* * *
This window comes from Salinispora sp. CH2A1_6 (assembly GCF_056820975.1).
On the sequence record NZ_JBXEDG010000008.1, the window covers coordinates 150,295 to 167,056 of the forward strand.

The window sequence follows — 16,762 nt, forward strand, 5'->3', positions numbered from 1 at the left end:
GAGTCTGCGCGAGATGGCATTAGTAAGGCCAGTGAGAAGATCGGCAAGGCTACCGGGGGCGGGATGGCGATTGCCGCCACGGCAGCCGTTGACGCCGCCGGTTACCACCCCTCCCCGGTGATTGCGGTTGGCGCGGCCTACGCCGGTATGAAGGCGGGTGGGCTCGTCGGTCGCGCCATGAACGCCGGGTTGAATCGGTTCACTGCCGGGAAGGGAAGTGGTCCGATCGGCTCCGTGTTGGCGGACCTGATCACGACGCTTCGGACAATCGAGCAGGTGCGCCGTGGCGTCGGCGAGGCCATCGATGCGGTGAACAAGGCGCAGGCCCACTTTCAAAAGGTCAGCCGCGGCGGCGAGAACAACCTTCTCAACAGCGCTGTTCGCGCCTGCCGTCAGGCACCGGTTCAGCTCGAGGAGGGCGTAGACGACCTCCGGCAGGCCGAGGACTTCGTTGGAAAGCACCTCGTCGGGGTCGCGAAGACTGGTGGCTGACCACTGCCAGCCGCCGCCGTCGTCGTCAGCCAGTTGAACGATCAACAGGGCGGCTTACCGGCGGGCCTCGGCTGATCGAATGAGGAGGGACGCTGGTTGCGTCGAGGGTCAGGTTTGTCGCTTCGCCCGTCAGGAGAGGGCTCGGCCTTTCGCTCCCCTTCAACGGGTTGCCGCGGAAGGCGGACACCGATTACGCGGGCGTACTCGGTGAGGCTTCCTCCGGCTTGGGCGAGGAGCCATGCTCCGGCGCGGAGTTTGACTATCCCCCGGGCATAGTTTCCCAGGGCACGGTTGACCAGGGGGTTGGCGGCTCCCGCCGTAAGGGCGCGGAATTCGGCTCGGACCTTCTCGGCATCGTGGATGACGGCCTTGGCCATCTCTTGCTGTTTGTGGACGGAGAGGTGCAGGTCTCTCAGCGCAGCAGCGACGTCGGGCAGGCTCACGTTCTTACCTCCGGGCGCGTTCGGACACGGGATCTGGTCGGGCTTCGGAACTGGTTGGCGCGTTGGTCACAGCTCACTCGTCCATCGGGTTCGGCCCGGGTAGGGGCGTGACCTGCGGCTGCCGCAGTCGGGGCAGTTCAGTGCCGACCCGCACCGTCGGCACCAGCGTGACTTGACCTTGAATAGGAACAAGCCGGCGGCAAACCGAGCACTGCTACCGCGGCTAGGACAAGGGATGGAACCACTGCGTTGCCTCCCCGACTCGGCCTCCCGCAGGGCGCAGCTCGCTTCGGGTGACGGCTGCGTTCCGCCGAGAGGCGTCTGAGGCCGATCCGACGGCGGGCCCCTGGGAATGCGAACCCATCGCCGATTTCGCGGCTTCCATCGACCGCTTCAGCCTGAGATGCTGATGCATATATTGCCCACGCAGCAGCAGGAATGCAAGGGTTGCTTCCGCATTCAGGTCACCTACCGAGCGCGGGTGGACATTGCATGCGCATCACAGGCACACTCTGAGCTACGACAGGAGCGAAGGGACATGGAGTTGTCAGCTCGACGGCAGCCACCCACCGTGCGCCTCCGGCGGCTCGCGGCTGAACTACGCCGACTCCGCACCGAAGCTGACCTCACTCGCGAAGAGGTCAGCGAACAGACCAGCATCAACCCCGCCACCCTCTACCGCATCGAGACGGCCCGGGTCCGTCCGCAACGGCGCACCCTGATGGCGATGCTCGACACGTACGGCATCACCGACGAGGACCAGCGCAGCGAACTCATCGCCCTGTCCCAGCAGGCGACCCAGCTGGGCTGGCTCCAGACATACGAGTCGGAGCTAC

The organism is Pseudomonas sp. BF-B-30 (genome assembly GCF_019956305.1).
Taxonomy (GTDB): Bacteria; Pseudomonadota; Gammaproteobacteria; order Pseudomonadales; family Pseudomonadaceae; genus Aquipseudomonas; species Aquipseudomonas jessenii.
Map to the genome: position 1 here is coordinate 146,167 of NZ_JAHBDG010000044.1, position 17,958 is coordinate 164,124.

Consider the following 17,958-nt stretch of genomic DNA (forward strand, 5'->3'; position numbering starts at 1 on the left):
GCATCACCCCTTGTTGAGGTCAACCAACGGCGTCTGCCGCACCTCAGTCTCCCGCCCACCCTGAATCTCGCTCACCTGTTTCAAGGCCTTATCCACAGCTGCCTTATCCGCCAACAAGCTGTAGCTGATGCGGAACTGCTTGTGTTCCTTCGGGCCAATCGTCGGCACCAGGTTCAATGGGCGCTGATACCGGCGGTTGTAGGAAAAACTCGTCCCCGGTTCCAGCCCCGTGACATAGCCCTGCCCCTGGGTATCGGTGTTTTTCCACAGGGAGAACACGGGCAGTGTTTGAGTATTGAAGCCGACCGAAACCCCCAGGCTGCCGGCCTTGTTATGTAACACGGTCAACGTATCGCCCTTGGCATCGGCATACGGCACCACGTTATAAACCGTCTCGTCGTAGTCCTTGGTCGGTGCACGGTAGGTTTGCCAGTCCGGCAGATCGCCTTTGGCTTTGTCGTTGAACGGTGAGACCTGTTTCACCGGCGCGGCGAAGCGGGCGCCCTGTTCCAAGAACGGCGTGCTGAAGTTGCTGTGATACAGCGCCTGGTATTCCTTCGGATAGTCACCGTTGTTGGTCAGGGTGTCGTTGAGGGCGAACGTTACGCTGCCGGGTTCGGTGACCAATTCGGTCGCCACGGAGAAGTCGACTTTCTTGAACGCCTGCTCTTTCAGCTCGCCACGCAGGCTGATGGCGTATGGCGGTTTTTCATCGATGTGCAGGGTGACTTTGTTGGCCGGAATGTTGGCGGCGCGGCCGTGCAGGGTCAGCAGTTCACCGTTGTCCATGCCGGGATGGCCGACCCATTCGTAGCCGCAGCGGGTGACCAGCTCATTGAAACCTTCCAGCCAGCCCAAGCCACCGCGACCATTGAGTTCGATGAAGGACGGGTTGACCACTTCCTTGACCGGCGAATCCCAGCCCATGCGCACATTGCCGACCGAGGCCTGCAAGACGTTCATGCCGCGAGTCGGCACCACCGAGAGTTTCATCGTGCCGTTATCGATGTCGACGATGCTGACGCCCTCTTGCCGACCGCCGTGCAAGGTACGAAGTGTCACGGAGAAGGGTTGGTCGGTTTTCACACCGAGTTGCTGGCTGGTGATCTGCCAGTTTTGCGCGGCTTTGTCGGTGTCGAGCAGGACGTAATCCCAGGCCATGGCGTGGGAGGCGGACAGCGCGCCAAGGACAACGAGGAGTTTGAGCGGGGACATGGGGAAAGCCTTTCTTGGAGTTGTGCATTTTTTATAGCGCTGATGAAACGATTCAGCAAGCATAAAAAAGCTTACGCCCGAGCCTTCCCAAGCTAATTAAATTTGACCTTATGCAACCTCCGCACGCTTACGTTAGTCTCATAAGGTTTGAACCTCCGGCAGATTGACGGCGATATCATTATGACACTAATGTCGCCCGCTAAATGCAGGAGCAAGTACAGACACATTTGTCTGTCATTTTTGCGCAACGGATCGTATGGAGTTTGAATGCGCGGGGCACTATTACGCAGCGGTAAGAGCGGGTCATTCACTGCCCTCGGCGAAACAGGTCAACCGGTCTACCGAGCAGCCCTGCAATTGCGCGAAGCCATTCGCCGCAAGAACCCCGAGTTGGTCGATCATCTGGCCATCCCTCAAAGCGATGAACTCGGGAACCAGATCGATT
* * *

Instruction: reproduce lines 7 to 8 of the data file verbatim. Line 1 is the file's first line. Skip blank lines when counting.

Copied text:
Map to the genome: position 1 here is coordinate 146,167 of NZ_JAHBDG010000044.1, position 17,958 is coordinate 164,124.

Consider the following 17,958-nt stretch of genomic DNA (forward strand, 5'->3'; position numbering starts at 1 on the left):